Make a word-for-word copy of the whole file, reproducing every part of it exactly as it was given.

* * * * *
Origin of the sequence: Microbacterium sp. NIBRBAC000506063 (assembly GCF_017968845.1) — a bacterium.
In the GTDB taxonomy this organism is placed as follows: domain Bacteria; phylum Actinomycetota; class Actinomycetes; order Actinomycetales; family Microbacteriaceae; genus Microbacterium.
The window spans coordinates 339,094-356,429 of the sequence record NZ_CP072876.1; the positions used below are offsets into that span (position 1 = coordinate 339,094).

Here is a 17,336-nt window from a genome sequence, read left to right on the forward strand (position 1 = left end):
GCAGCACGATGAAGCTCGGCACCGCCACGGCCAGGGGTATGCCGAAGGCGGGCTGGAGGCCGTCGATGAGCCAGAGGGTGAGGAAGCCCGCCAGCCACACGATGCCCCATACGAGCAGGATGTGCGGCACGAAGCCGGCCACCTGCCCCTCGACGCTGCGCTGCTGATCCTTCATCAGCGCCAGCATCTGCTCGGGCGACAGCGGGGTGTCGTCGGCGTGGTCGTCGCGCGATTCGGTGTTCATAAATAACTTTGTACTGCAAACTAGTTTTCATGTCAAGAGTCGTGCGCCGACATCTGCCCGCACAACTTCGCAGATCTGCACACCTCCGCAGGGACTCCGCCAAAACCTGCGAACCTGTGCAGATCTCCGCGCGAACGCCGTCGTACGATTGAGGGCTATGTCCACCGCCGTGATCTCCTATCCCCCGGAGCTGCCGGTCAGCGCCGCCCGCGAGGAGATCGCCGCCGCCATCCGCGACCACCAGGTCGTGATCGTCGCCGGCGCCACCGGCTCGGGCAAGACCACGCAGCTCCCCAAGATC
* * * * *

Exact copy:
Origin of the sequence: Microbacterium sp. NIBRBAC000506063 (assembly GCF_017968845.1) — a bacterium.
In the GTDB taxonomy this organism is placed as follows: domain Bacteria; phylum Actinomycetota; class Actinomycetes; order Actinomycetales; family Microbacteriaceae; genus Microbacterium.
The window spans coordinates 339,094-356,429 of the sequence record NZ_CP072876.1; the positions used below are offsets into that span (position 1 = coordinate 339,094).

Here is a 17,336-nt window from a genome sequence, read left to right on the forward strand (position 1 = left end):
GCAGCACGATGAAGCTCGGCACCGCCACGGCCAGGGGTATGCCGAAGGCGGGCTGGAGGCCGTCGATGAGCCAGAGGGTGAGGAAGCCCGCCAGCCACACGATGCCCCATACGAGCAGGATGTGCGGCACGAAGCCGGCCACCTGCCCCTCGACGCTGCGCTGCTGATCCTTCATCAGCGCCAGCATCTGCTCGGGCGACAGCGGGGTGTCGTCGGCGTGGTCGTCGCGCGATTCGGTGTTCATAAATAACTTTGTACTGCAAACTAGTTTTCATGTCAAGAGTCGTGCGCCGACATCTGCCCGCACAACTTCGCAGATCTGCACACCTCCGCAGGGACTCCGCCAAAACCTGCGAACCTGTGCAGATCTCCGCGCGAACGCCGTCGTACGATTGAGGGCTATGTCCACCGCCGTGATCTCCTATCCCCCGGAGCTGCCGGTCAGCGCCGCCCGCGAGGAGATCGCCGCCGCCATCCGCGACCACCAGGTCGTGATCGTCGCCGGCGCCACCGGCTCGGGCAAGACCACGCAGCTCCCCAAGATC